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More important ocean areas for whales and dolphin protection identified

Scientists and observers from many different countries have identified and mapped 36 new Important Marine...

Whale meat fetches record high at Japan auction

Sei whale meat is being sold at a record high in Japan according media reports...

Rescuers find young girl’s body surrounded by dolphins

Reports from South Africa about a tragic drowning off Llandudno beach, Cape Town say that...
The Yushin Maru catcher ship of the Japanese whaling fleet injures a whale with its first harpoon attempt, and takes a further three harpoon shots before finally killing the badly injured fleeing whale. Finally they drowned the mammal beneath the harpooon deck of the ship to kill it.  Southern Ocean.  07.01.2006

Moves to overturn whaling ban rejected

Last week, the 68th meeting of the International Whaling Commission (IWC, the body that regulates...
All policy news
  • All policy news
  • Create healthy seas
  • End captivity
  • Prevent deaths in nets
  • Stop whaling
  • Strandings
Port River dolphins

New report reveals 100,000 dolphins and small whales hunted every year

When you hear the words ‘dolphin hunts’ it’s likely that you think of Japan or...

Minke whale hunts stop in Iceland

Iceland’s commercial hunt of minke whales has ended for this year. The common minke whale is the...

Doubts remain after Icelandic Marine Institute claims slaughtered whale was a hybrid not a blue

Experts remain sceptical of initial test results issued by the Icelandic Marine Institute, which indicate...

Japan set to resume commercial whaling

Reports from Japan suggest that the government they will formally propose plans to resume commercial...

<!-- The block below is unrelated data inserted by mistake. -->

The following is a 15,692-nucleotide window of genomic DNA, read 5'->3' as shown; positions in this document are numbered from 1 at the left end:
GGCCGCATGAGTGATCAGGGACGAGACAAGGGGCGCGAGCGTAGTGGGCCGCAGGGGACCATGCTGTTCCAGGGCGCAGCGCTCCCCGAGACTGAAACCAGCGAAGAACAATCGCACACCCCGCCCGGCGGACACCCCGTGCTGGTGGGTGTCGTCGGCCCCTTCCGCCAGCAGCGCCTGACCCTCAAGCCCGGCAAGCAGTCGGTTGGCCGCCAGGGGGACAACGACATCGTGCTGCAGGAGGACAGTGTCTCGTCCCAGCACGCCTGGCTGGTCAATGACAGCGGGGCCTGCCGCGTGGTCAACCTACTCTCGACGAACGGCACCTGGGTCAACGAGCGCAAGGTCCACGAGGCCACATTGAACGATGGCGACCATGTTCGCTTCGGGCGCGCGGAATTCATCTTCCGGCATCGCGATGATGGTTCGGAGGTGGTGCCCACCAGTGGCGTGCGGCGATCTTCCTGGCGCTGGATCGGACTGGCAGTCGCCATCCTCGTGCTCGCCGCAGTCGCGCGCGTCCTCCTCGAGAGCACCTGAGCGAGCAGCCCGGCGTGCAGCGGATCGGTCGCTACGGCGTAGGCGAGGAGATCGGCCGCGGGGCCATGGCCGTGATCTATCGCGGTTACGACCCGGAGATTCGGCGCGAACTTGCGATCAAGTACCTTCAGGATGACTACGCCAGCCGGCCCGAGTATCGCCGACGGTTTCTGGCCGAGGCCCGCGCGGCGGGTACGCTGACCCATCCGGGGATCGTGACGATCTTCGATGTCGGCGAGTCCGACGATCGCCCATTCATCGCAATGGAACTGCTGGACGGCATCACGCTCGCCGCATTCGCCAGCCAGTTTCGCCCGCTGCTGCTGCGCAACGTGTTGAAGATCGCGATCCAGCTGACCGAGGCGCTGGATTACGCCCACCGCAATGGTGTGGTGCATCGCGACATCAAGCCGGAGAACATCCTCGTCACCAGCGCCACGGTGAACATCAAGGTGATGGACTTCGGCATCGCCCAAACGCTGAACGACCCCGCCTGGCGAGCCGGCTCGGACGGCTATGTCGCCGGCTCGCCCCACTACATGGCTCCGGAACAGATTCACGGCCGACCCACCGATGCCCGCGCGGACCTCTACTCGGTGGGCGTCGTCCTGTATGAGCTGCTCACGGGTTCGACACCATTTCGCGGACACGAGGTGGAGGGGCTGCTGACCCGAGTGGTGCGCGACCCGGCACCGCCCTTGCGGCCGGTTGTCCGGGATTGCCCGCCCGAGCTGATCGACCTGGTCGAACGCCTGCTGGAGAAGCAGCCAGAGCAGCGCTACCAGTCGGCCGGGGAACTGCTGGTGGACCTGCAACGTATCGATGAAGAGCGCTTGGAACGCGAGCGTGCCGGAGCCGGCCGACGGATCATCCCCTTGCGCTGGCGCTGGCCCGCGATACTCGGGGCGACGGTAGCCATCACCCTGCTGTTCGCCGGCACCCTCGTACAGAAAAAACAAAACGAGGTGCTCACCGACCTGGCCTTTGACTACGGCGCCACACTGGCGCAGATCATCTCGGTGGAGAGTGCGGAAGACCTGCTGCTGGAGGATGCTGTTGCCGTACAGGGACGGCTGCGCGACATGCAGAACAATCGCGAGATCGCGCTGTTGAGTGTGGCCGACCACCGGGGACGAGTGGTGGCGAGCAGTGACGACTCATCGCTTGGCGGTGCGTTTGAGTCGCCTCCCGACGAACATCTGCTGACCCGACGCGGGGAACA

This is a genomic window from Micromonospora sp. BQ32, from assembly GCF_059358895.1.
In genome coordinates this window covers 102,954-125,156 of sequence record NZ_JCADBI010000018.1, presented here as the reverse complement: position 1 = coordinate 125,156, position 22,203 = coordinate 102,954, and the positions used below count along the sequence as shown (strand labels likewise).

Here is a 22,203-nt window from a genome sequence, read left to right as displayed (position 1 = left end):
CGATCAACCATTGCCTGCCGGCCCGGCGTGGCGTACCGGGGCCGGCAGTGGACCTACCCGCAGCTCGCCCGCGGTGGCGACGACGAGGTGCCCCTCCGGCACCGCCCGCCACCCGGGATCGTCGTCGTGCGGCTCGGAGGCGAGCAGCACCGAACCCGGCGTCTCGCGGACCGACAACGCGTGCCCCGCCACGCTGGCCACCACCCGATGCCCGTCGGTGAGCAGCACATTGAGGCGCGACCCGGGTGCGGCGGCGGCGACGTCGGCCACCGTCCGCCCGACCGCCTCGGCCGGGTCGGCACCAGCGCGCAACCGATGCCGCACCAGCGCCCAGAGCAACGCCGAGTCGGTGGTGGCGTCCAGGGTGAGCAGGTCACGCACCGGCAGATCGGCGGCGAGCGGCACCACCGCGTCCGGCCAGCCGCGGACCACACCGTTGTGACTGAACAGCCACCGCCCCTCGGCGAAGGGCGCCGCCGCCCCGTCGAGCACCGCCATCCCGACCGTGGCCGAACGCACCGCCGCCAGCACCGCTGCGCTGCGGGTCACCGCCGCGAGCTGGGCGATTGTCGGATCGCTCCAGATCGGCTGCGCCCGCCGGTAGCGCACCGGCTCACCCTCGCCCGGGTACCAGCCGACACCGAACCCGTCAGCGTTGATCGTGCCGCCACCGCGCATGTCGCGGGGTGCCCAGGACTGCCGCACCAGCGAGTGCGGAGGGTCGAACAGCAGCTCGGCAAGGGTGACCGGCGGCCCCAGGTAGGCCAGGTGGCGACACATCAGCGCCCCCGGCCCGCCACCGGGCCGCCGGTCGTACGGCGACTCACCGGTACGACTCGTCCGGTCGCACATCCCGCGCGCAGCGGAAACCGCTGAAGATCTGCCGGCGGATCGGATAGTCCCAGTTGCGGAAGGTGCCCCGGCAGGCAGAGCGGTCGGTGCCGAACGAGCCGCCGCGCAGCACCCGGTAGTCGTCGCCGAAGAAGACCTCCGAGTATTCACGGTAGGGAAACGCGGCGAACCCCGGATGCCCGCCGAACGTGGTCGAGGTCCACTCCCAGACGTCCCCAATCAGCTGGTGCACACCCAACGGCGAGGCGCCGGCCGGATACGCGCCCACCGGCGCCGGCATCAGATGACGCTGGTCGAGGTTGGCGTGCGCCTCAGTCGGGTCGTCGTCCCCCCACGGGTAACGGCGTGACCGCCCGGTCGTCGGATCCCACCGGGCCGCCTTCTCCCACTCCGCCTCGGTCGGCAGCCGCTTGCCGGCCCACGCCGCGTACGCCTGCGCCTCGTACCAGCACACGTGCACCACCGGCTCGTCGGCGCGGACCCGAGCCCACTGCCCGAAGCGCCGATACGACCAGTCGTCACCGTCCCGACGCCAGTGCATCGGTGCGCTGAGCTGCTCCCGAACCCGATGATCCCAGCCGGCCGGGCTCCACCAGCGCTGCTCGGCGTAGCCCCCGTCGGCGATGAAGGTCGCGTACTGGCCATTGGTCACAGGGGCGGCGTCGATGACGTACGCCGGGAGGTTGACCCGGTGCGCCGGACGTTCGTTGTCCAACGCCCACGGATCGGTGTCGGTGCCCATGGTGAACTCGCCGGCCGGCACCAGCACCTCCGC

End the whale hunts! Icelandic fin whaler isolated as public mood shifts

Here’s a sight I hoped never again to witness. A boat being scrubbed and repainted...

Australian Government to block Japanese whaling proposal

Japanese Government officials have reportedly confirmed that they will propose the resumption of commercial whaling...

Pregnant whales once again a target for Japanese whalers

Figures from Japan's whaling expedition to Antarctica during the 2017/18 austral summer have revealed that...

Did Icelandic whalers really kill a blue whale?

*Warning - this blog contains an image that you may find upsetting* They say a...

Icelandic whalers breach international law and kill iconic, protected whale by mistake

Icelandic whalers out hunting fin whales for the first time in three years appear to...

SOS alert for whales off Norway!

I have to admit to bitter disappointment when I arrived in Tromsø, northern Norway, a...

Norway's whaling season begins

April 1st saw the start of the whaling season in Norway. Despite a widely-accepted international moratorium...

Norway increases whaling quota despite declining demand

Norway's government has announced an increase in the number of minke whales that can be...

Success! Largest marine protected area created following landmark meeting

Members gathered for the latest meeting of the Commission for the Conservation of Antarctic Marine Living Resources (CCAMLR) have agreed to safeguard 1.55 million km2 of the Ross Sea in the Southern Ocean.

This momentous decision will mean the creation of the world’s largest marine protected area in the Ross Sea, protecting whales, dolphins and many other creatures that make this area their home.

WDC has supported the campaign to establish these protected sea areas as part of the Antarctic Ocean Alliance (AOA). Previously, moves to create this safe haven in the region had been blocked. However, today’s agreement is a major step forward for conservation.

The Ross Sea is one of the last intact marine ecosystems in the world, home to penguins, Weddell seals, Antarctic toothfish, Antarctic minke whales, and a unique type of orca. The region is critical for scientific research, for studying how marine ecosystems function and understanding the impacts of climate change on the ocean. 

WDC’s Marine Protected Areas lead, Erich Hoyt, said; ‘A substantial part of the Ross Sea was protected today, the culmination of work by many people and groups over the past decade and more. This largely intact marine ecosystem include 38% of the world’s Adelie penguins, 26% of the Emperor penguins, and roughly 6% of Antarctic minke whales and 30% of the Ross Sea type orcas. The agreement is for 35 years, not permanent, but this is a HUGE step. Bravo to CCAMLR, the group of governments involved, for this action to the Antarctic and Southern Ocean Coalition and all the associated people and groups who have helped over the years to make this day happen!’

Read Erich’s blog here